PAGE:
A) “Special needs” is often partially fabricated. Or it is created by the so-called child protection. Children are harmed by being stolen from their parents.
      B) Kids do not get adequate care when they can not have close ties to their parents.

      The illusions are typical of naive faith in governments and authorities.


  28. In solidarity with Sagarika and all the other mothers who have been so cruelly torn apart from their children in lakhs of similar cases. See this video.

    Any feminism that scoffs at a mother’s love is of no use to women. Here is a real women, with a real love for her children and it is no answer to the injustice to her to theorise about whether validating the feelings of a mother somehow undermines the case for feminism. Feminism cannot demand that women should deny their feelings as mothers or suppress the way they experience their bond with their children. It is true that motherhood has been used by the patriarchy to repress women. But the culprit here is patriarchy and not motherhood. Feminism too has been used by the patriarchy against women. That is why you have the pathetic spectacle here of career feminists commenting in glee when lies were spread of Sagarika’s fitness as a mother. Whom did those lies serve? Sagarika? A woman fighting for justice? A woman fighting to be heard? Or the tyranny of the great Indian patriarchy that will not give the first right in children to mothers, that allows the mother rights only through the father and that permits women to be mothers of their own children only at the pleasure of their husbands and in-laws. People here should update their ideas of feminism instead of parroting outdated ideas of the seventies. Otherwise they are not feminists. Just bigots.


    1. Agree with you. Our society has a strange attitude towards women who stand up for their rights. Sagarika fell foul of the regressive society around her when she refused to give in to their demands. Nothing in the video link posted shows any signs of lack of care. Interestingly, there is an another video link that was posted soon after she was awarded custody in India, which was apparently recorded against her will during a visitation with her children. Do our laws not protect an individual against the violation of privacy ?


      1. I dont understand why people cannot see something so obvious. Sagarika has been wronged twice, first by Norway, then her husband and inlaws. I dont understand why some people are tolerating this abuse towards her.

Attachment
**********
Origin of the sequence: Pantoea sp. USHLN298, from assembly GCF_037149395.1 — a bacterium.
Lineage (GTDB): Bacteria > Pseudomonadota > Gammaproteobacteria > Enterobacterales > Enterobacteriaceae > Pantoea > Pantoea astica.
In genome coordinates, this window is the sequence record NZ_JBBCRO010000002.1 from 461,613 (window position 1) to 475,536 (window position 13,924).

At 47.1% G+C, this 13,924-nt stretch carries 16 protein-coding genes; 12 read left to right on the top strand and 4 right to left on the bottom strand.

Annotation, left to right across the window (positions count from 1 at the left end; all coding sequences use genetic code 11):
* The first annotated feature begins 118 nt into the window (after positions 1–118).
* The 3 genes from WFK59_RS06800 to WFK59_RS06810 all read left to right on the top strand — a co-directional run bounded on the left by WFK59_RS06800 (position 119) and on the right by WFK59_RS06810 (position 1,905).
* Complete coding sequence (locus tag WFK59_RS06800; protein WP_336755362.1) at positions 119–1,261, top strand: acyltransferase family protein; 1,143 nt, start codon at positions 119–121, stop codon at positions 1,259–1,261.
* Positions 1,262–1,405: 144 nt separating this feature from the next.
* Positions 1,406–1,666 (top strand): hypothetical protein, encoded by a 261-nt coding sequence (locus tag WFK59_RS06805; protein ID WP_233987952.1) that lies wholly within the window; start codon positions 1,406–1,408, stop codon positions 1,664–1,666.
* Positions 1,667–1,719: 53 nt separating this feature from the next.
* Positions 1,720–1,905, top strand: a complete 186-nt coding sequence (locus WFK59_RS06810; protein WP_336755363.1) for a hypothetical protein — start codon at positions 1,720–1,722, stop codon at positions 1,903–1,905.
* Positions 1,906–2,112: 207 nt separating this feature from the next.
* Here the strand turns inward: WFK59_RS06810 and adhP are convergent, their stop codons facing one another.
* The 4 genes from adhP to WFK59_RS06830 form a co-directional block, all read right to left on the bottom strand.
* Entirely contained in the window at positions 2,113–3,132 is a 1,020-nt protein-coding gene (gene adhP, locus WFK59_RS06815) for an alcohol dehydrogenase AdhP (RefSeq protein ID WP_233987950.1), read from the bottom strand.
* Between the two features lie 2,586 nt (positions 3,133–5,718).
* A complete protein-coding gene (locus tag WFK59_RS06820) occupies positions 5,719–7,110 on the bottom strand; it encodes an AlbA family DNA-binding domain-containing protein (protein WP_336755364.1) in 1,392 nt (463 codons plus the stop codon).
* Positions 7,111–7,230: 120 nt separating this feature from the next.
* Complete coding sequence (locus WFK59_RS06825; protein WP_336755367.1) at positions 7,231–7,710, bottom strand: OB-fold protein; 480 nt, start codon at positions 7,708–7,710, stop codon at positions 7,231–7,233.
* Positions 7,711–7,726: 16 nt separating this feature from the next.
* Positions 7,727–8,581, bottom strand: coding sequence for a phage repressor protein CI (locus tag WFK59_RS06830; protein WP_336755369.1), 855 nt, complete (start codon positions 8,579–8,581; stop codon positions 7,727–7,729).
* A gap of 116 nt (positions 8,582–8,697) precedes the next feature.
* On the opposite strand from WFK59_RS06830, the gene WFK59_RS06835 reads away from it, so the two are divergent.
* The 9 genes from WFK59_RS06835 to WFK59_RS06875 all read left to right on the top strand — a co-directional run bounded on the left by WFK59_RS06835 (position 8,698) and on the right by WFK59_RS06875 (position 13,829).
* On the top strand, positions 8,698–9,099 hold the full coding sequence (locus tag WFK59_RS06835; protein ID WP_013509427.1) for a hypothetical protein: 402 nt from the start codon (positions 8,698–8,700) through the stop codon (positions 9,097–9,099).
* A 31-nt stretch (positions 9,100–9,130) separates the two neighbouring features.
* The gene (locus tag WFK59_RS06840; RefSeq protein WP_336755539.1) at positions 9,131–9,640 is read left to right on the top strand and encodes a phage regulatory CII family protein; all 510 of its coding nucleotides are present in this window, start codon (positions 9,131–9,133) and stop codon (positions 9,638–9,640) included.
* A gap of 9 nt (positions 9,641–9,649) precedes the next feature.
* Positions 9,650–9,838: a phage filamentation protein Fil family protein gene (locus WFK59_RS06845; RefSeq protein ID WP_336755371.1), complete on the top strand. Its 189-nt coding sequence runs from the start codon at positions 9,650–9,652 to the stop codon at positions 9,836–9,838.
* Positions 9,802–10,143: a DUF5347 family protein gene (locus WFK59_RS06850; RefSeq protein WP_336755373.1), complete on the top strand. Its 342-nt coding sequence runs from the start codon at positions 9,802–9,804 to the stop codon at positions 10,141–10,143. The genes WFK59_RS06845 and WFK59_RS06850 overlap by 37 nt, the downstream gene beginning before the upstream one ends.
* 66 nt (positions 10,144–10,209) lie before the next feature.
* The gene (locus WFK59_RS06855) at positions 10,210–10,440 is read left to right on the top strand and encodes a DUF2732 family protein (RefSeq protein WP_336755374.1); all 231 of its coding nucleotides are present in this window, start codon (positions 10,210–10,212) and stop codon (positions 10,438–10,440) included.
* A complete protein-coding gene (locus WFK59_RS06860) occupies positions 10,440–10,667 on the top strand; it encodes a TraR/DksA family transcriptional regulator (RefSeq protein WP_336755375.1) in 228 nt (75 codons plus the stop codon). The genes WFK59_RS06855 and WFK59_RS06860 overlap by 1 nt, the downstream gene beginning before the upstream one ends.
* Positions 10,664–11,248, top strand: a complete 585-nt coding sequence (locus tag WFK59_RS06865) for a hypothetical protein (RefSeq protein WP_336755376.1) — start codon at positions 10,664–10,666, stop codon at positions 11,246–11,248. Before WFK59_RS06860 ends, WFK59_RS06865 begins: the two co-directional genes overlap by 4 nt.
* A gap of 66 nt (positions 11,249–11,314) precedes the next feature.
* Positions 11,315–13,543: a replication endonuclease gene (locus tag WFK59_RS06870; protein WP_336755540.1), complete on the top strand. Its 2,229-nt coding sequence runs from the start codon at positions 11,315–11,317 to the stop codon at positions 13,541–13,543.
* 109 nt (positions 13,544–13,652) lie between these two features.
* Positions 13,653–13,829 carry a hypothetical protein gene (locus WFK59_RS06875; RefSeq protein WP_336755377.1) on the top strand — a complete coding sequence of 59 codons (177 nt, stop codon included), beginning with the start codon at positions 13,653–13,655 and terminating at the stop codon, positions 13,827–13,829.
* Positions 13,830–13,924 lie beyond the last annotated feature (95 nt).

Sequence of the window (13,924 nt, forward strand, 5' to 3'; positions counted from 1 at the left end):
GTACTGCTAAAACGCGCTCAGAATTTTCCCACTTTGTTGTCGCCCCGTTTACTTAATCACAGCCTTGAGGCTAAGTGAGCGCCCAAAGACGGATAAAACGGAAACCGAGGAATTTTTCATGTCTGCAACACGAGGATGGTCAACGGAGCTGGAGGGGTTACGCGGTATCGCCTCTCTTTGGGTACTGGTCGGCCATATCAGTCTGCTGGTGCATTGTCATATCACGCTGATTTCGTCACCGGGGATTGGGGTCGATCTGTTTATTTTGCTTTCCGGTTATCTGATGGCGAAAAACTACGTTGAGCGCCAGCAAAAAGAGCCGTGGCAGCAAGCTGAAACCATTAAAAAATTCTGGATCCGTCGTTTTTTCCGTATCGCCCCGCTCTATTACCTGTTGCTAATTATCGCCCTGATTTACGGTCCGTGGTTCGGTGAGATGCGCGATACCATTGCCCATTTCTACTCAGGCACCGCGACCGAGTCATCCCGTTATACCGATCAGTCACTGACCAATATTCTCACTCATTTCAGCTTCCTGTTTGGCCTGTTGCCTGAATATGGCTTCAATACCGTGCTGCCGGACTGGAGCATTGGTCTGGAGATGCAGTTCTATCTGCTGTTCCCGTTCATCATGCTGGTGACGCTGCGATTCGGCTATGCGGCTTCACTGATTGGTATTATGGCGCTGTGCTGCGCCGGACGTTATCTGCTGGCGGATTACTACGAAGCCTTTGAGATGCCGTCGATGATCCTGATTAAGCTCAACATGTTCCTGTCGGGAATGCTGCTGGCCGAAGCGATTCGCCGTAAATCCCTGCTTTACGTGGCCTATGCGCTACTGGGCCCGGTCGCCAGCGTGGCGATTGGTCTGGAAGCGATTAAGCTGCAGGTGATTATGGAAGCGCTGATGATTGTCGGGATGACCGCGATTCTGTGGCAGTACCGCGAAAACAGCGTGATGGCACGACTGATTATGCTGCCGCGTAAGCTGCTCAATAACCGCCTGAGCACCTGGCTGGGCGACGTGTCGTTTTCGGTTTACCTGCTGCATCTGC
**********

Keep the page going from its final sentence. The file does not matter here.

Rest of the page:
I just saw the second video, sangeetha talked about, the children are noisy only because they are in an unfamiliar setting. Shouldn’t the uncle make sure the kids visit the mother often enough so they familiarize themselves with the mother.It was his duty towards the children if he loved them, to keep them aware of theirs mothers warmth and love.- whatever may be his personal issues.
        Why is the camera man trying to tell that something is “fishy”? Exactly whats the intent?

        I will hold Norway responsible for forcing the couple to sign such an agreement where the mothers rights are the mercy of her in laws.

        Is it true that in India, even when parents voluntarily give up their child for adoption, they are allowed some time to change their minds , even after signing papers. On the same grounds, Sagarika deserves to change her mind on the papers she signed.


  29. As my wife, Turid, said:
    “Feminists have no right to tell me how I should live. It is oppression.”

    Kathrine Haugen has created and contributed to several famous films in Norway. She plans to make three films against child welfare abuse. (God help her! It is not easy in Norway!) She justifies this by saying that she is a feminist. Modern feminism does not suppress mothers!

    Suppression of mothers is obviously not feminine.


  30. Also native Norwegians fear badly the SWF system in Norway. They use children as trade objects out of greed for money. If you deviate from some strict and unnatural normality scheme or culturally, your children are really in danger. This system snaps children to the full extent of their capacity. If you give them the double capacity, they will snap twice as many children as now.Generally I worn families with children moving to Norway or even visiting Norway as tourists. To kiss your child or give it a good embrace is enough in this country to be suspected of child sexual abuse and have your children taken away from you.

    The best way a foreigners can help both themselves and Norwegian Citizens against this system is total and full boicott of all Norwegian companies and products, and by not settling in Norway or go to Norway as tourists.

    Regards Knut Holt